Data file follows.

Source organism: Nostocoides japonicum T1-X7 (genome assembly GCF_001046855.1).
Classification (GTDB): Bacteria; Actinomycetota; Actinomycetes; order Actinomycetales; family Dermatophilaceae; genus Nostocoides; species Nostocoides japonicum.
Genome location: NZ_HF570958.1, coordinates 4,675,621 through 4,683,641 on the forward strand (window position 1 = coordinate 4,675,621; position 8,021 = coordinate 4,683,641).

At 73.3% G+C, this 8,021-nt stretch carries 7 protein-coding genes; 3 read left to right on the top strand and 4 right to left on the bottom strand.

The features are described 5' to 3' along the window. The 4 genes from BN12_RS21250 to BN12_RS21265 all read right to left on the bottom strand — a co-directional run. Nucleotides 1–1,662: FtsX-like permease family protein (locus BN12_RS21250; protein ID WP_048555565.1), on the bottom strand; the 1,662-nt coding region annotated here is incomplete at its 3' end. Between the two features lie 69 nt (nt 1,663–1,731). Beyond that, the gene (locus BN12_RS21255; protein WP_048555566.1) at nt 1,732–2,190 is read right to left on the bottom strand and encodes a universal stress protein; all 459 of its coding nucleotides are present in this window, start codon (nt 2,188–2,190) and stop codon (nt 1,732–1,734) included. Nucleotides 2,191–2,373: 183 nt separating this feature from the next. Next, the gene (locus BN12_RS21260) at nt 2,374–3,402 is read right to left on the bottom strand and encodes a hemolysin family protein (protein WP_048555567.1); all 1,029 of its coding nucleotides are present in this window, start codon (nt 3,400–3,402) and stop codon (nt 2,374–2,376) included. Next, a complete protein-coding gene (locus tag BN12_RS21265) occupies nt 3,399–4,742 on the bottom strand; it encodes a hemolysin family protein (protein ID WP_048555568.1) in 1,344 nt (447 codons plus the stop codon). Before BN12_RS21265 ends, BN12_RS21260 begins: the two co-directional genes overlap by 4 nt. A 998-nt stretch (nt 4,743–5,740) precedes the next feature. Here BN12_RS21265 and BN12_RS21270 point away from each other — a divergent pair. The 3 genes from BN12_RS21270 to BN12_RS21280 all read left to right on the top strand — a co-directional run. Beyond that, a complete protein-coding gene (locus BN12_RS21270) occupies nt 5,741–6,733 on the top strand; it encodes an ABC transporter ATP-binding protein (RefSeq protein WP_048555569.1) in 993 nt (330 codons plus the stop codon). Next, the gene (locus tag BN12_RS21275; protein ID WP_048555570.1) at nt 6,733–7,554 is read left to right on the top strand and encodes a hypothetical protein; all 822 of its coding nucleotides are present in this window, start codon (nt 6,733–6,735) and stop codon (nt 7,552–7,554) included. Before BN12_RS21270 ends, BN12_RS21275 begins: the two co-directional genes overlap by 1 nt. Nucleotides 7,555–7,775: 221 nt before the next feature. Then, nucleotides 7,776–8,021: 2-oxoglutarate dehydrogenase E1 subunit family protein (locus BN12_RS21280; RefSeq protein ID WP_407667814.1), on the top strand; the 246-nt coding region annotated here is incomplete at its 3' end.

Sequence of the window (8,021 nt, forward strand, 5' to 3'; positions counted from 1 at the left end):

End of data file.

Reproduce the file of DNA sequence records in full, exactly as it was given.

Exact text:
Source organism: Nostocoides japonicum T1-X7 (genome assembly GCF_001046855.1).
Classification (GTDB): Bacteria; Actinomycetota; Actinomycetes; order Actinomycetales; family Dermatophilaceae; genus Nostocoides; species Nostocoides japonicum.
Genome location: NZ_HF570958.1, coordinates 4,675,621 through 4,683,641 on the forward strand (window position 1 = coordinate 4,675,621; position 8,021 = coordinate 4,683,641).

At 73.3% G+C, this 8,021-nt stretch carries 7 protein-coding genes; 3 read left to right on the top strand and 4 right to left on the bottom strand.

The features are described 5' to 3' along the window. The 4 genes from BN12_RS21250 to BN12_RS21265 all read right to left on the bottom strand — a co-directional run. Nucleotides 1–1,662: FtsX-like permease family protein (locus BN12_RS21250; protein ID WP_048555565.1), on the bottom strand; the 1,662-nt coding region annotated here is incomplete at its 3' end. Between the two features lie 69 nt (nt 1,663–1,731). Beyond that, the gene (locus BN12_RS21255; protein WP_048555566.1) at nt 1,732–2,190 is read right to left on the bottom strand and encodes a universal stress protein; all 459 of its coding nucleotides are present in this window, start codon (nt 2,188–2,190) and stop codon (nt 1,732–1,734) included. Nucleotides 2,191–2,373: 183 nt separating this feature from the next. Next, the gene (locus BN12_RS21260) at nt 2,374–3,402 is read right to left on the bottom strand and encodes a hemolysin family protein (protein WP_048555567.1); all 1,029 of its coding nucleotides are present in this window, start codon (nt 3,400–3,402) and stop codon (nt 2,374–2,376) included. Next, a complete protein-coding gene (locus tag BN12_RS21265) occupies nt 3,399–4,742 on the bottom strand; it encodes a hemolysin family protein (protein ID WP_048555568.1) in 1,344 nt (447 codons plus the stop codon). Before BN12_RS21265 ends, BN12_RS21260 begins: the two co-directional genes overlap by 4 nt. A 998-nt stretch (nt 4,743–5,740) precedes the next feature. Here BN12_RS21265 and BN12_RS21270 point away from each other — a divergent pair. The 3 genes from BN12_RS21270 to BN12_RS21280 all read left to right on the top strand — a co-directional run. Beyond that, a complete protein-coding gene (locus BN12_RS21270) occupies nt 5,741–6,733 on the top strand; it encodes an ABC transporter ATP-binding protein (RefSeq protein WP_048555569.1) in 993 nt (330 codons plus the stop codon). Next, the gene (locus tag BN12_RS21275; protein ID WP_048555570.1) at nt 6,733–7,554 is read left to right on the top strand and encodes a hypothetical protein; all 822 of its coding nucleotides are present in this window, start codon (nt 6,733–6,735) and stop codon (nt 7,552–7,554) included. Before BN12_RS21270 ends, BN12_RS21275 begins: the two co-directional genes overlap by 1 nt. Nucleotides 7,555–7,775: 221 nt before the next feature. Then, nucleotides 7,776–8,021: 2-oxoglutarate dehydrogenase E1 subunit family protein (locus BN12_RS21280; RefSeq protein ID WP_407667814.1), on the top strand; the 246-nt coding region annotated here is incomplete at its 3' end.

Sequence of the window (8,021 nt, forward strand, 5' to 3'; positions counted from 1 at the left end):